The dice game known as Hazard has been played for centuries in its native England, and was even mentioned in Geoffrey Chaucer’s literary classic, The Canterbury Tales. While its popularity has waned in recent years, it can still be found in some casinos in the West, and the length of its run is rivaled by only a few other games.
The History of Hazard
A forerunner to the more popular game of craps, Hazard was especially played throughout the 1600 and 1700’s and its outcome was regularly gambled on even then. Its appearance in Chaucer’s writing, however, dates the game back to as far as the 14th century, making it one of the oldest English games that is still being played today. It is generally viewed that the more complicated rules that are associated with Hazard have likely contributed to its lack of popularity in modern times. Craps is basically a version of Hazard with a pared down rules system, and it has all but completely stolen the show from its predecessor in most western casinos.
How to Play Hazard
In Hazard, the players take turns rolling the pair of dice, and whichever player is currently rolling them is known as the “caster.” The caster calls a number between 5 and 9 at the start of their turn and this number serves as the “main” throughout their play. In some versions of the game, the main is instead determined through the caster rolling the dice until a number between 5 and 9 appears. Gambling strategists recommend that anytime a player can choose their main number, it is always advisable to pick the number 7 for the best odds to win, making the link between Hazard and craps even more pronounced.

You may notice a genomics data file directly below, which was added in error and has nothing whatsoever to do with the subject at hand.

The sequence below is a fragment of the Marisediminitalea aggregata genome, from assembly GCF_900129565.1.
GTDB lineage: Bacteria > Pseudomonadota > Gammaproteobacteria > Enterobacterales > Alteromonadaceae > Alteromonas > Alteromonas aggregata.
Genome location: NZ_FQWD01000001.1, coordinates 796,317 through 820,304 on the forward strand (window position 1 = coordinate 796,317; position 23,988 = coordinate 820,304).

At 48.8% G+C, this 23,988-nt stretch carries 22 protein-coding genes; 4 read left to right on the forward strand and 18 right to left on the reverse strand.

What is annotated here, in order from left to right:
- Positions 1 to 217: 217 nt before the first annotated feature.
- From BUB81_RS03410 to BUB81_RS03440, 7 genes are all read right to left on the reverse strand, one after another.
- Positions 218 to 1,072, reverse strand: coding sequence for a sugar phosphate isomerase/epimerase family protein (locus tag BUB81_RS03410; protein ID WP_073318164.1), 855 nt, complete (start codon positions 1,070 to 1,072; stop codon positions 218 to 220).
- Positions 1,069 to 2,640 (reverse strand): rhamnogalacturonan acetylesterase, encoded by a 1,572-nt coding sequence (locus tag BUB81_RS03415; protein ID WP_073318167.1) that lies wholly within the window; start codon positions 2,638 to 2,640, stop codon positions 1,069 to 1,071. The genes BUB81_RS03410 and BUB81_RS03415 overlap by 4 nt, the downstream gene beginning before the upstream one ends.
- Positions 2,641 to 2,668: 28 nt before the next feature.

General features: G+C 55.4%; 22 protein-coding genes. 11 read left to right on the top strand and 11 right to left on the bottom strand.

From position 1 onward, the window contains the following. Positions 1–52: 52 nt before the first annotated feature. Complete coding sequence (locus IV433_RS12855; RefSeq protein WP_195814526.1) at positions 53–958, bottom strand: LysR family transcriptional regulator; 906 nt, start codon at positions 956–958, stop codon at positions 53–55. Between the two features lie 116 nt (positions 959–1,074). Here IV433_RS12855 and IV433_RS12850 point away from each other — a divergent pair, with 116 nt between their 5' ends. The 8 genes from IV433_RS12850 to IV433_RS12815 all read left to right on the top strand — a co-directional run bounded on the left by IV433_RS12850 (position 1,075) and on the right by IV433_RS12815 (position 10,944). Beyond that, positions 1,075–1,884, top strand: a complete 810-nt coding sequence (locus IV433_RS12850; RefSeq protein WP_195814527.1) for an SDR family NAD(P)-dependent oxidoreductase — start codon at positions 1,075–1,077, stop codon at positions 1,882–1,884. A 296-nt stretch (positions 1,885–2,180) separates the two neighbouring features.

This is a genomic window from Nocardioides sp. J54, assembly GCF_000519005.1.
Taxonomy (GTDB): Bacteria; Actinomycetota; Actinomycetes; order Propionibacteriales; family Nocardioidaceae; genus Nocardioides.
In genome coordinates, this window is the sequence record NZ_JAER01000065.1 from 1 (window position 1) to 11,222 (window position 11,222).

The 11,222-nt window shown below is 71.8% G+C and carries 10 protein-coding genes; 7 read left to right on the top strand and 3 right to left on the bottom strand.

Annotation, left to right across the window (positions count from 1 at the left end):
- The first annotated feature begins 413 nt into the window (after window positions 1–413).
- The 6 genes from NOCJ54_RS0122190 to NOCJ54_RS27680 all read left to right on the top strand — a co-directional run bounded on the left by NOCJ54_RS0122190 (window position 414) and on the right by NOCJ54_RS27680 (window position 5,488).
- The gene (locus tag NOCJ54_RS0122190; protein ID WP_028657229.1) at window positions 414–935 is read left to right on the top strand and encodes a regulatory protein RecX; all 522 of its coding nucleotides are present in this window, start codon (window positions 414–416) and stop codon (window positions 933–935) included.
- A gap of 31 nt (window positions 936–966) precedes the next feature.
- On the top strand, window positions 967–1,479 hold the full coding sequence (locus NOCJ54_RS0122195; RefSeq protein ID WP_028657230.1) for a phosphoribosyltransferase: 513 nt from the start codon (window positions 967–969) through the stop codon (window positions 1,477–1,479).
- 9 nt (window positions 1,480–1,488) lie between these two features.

If the caster rolls their main number, they’ll win instantly, but a 2 or a 3 is an automatic loss. A winning roll is referred to as a “throw in” or a “nick” in this game, while a caster who rolls a losing number is said to have “thrown out.” When the caster rolls an 11 or a 12, the outcome is based on which number served as the main. If the main was a 5 or a 9, the caster throws out with either an 11 or a 12. On a main of a 6 or an 8 however, an 11 equals a throw out, but a 12 is a nick. If 7 was the main, the player throws in with an 11, but a 12 means that they threw out.
When another number is rolled, one that doesn’t automatically translate into a nick or a throw out, the number that’s been thrown is known as the “chance” and the caster rolls again. If the chance is rolled this time, the player wins, but if they roll the main on this round, they lose. If neither the chance nor the main come up, the caster keeps rolling until one of them turns up. Once the caster has thrown out three times in a row, that player’s turn is up and they pass the dice to the person to their left, who takes on the roll of caster.
Hazard isn’t as easy to find in casinos these days, but players who do get the opportunity to play this exciting and social game are almost guaranteed a great time. With its engaging format and the lively interaction that it provokes, Hazard’s long-running appeal is easy to understand.